Tag Archives: Charles Maximilien Jacques VI. Comte de Lalang

WWI: Belgium telegraphs

Count Charles de Lalang, Belgian Minister at London, telegraphed to Julien Davignon:

Germany, having rejected the British proposals, Great Britain has informed her that a state of war existed between the two countries as from 11 o’clock.

Julien Davignon, Belgium Minister for Foreign Affairs to the Belgian Ministers at Paris, London, and St. Petersburg:

After the violation of Belgian territory at Gemmenich, Belgium appealed to Great Britain, France, and Russia through their representatives at Brussels, to co-operate as guaranteeing Powers in the defence of her territory.

Belgium undertakes the defence of her fortified places.

Julien Davignon wrote to the Belgian Ministers at Paris, London, and St. Petersburg:

In my dispatch of August 4 I had the honour to inform you of the sequence of events which had attended the international relations of Belgium from July 31st to August 4th. I added that the Cabinet was considering the question whether Belgium, whose territory had been invaded since the morning, should appeal to the guarantee of the Powers.

The Cabinet had decided in the affirmative when the British Minister informed me that the proposal which he had communicated to me, and according to which the British Government were disposed to respond favourably to our appeal to her as a guaranteeing Power, was cancelled for the time being.

A telegram from London made it clear that this change of attitude was caused by an ultimatum from Great Britain giving Germany a time limit of ten hours within which to evacuate Belgian territory and to respect Belgian neutrality. During the evening, the Belgian Government addressed to France, Great Britain, and Russia, through their respective representatives at Brussels, a note, of which a copy is enclosed herewith.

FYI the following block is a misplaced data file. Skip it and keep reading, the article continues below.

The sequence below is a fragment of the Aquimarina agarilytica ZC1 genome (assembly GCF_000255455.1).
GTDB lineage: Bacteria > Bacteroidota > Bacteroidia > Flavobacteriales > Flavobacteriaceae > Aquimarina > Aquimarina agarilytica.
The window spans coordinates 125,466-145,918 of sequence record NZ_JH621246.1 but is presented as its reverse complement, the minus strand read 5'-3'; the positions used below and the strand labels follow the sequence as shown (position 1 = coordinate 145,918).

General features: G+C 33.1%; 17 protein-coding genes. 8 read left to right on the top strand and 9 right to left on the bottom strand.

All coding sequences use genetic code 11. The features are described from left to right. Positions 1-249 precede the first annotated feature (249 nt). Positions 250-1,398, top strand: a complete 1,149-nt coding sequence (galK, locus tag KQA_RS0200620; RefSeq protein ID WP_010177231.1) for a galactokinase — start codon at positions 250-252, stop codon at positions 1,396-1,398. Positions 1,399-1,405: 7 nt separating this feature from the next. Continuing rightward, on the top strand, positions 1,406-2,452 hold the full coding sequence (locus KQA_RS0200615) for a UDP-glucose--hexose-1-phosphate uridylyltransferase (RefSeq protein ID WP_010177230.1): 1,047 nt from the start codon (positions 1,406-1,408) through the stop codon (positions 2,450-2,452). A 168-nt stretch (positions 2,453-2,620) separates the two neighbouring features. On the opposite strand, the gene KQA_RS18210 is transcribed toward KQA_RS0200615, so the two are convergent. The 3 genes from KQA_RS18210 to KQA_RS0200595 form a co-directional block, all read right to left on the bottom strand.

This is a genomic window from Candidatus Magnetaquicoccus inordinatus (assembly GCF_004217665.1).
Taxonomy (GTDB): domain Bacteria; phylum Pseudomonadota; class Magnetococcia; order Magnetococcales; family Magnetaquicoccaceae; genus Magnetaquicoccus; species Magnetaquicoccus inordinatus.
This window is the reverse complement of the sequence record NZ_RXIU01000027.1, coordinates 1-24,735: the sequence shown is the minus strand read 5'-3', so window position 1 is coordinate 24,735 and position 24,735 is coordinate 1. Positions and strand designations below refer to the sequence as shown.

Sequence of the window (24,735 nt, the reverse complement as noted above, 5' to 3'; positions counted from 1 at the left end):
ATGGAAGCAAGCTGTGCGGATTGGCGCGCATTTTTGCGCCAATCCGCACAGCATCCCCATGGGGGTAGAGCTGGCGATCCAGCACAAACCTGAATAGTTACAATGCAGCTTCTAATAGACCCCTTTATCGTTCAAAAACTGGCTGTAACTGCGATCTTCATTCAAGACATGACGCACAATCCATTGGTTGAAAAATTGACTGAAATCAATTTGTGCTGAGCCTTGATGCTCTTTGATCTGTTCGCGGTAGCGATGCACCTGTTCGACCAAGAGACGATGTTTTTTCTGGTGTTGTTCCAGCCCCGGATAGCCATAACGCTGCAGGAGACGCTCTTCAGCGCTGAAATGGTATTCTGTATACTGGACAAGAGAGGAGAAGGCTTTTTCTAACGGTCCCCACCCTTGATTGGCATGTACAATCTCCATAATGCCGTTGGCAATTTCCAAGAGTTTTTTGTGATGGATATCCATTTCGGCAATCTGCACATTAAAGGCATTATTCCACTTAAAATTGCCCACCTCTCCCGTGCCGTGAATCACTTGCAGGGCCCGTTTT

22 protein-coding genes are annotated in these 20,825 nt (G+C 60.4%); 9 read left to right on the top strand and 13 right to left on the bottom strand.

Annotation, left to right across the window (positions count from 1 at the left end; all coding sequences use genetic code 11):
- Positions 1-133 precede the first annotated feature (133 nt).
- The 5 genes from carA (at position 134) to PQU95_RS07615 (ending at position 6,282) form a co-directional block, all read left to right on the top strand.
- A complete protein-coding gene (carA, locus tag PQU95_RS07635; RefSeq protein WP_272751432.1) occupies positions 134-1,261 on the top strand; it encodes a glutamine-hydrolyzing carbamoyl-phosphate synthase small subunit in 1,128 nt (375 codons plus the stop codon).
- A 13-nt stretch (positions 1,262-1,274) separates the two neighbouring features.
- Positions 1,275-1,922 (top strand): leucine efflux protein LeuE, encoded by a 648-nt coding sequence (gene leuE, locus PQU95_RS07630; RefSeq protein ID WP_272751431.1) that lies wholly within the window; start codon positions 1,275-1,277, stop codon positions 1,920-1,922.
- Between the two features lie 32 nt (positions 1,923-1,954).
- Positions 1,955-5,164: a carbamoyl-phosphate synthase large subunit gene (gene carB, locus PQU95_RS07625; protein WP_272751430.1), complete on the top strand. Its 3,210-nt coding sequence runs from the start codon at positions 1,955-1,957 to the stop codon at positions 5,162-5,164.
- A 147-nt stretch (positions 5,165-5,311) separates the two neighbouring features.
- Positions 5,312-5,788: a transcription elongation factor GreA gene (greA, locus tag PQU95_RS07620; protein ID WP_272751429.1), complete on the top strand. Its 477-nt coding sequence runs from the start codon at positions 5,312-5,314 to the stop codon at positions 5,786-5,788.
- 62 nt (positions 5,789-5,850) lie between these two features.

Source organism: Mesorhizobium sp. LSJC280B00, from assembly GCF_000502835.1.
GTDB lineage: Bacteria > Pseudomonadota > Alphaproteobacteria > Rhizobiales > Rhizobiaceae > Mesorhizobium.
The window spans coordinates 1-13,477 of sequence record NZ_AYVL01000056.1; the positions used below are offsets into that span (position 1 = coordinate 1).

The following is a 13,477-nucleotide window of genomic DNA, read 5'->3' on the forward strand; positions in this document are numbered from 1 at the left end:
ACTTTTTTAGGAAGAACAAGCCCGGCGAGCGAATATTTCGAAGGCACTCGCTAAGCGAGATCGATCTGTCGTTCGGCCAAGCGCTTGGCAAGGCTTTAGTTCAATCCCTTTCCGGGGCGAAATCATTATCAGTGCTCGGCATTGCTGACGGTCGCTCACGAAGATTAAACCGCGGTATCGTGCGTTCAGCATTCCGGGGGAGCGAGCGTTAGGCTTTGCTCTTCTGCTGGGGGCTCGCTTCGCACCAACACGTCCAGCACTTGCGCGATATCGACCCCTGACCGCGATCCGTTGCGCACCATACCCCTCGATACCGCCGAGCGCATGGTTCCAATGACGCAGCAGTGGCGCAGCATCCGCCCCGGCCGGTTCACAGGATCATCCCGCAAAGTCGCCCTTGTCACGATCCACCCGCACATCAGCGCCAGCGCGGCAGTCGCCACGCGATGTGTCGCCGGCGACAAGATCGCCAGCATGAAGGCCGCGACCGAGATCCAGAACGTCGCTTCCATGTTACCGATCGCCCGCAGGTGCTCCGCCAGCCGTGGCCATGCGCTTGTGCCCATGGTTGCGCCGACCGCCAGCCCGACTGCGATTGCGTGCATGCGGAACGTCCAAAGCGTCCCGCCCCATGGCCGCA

As you will observe, Belgium appeals to Great Britain, France, and Russia to co-operate as guaranteeing Powers in the defence of her territory and in the maintenance for the future of the independence and integrity of her territory. She will herself undertake the defence of her fortified places.

As yet we are not aware how our appeal has been received.

No. 44.

M. Davignon, Belgian Minister for Foreign Affairs, to the Belgian Heads of Missions in all Countries having Diplomatic Relations with Belgium.
Brussels, August 5, 1914.


By the treaty of April 18th, 1839, Prussia, France, Great Britain, Austria, and Russia declared themselves guarantors of the treaty concluded on the same day between His Majesty the King of the Belgians and His Majesty the King of the Netherlands. The treaty runs: “Belgium shall form a State independent and perpetually neutral.” Belgium has fulfilled all her international obligations, she has accomplished her duty in a spirit of loyal impartiality, she has neglected no effort to maintain her neutrality and to cause that neutrality to be respected.

In these circumstances the Belaian Government have learnt with deep pain that the armed forces of Germany, a Power guaranteeing Belgian neutrality, have entered Belgian territory in violation of the obligations undertaken by treaty.

It is our duty to protest with indignation against an outrage against international law provoked by no act of ours.

The Belgian Government are firmly determined to repel by all the means in their power the attack thus made upon their neutrality, and they recall the fact that, in virtue of article 10 of The Hague Convention of 1907 respecting the rights and duties of neutral Powers and persons in the case of war by land, if a neutral Power repels, even by force, attacks on her neutrality such action cannot be considered as a hostile act.